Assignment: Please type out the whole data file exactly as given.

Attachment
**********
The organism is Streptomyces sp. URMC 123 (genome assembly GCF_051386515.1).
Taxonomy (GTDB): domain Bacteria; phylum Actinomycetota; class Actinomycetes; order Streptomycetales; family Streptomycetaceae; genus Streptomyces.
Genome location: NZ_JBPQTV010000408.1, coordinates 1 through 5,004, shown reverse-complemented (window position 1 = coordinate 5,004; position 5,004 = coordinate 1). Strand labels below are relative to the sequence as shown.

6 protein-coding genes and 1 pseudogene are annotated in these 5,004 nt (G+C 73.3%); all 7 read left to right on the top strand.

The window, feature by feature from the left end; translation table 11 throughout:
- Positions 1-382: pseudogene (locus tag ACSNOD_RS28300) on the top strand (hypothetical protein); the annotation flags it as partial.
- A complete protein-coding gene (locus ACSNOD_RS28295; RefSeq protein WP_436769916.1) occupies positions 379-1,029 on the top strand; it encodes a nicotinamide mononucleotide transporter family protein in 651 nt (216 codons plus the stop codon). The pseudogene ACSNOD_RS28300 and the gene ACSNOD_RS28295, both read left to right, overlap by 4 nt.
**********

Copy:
The organism is Streptomyces sp. URMC 123 (genome assembly GCF_051386515.1).
Taxonomy (GTDB): domain Bacteria; phylum Actinomycetota; class Actinomycetes; order Streptomycetales; family Streptomycetaceae; genus Streptomyces.
Genome location: NZ_JBPQTV010000408.1, coordinates 1 through 5,004, shown reverse-complemented (window position 1 = coordinate 5,004; position 5,004 = coordinate 1). Strand labels below are relative to the sequence as shown.

6 protein-coding genes and 1 pseudogene are annotated in these 5,004 nt (G+C 73.3%); all 7 read left to right on the top strand.

The window, feature by feature from the left end; translation table 11 throughout:
- Positions 1-382: pseudogene (locus tag ACSNOD_RS28300) on the top strand (hypothetical protein); the annotation flags it as partial.
- A complete protein-coding gene (locus ACSNOD_RS28295; RefSeq protein WP_436769916.1) occupies positions 379-1,029 on the top strand; it encodes a nicotinamide mononucleotide transporter family protein in 651 nt (216 codons plus the stop codon). The pseudogene ACSNOD_RS28300 and the gene ACSNOD_RS28295, both read left to right, overlap by 4 nt.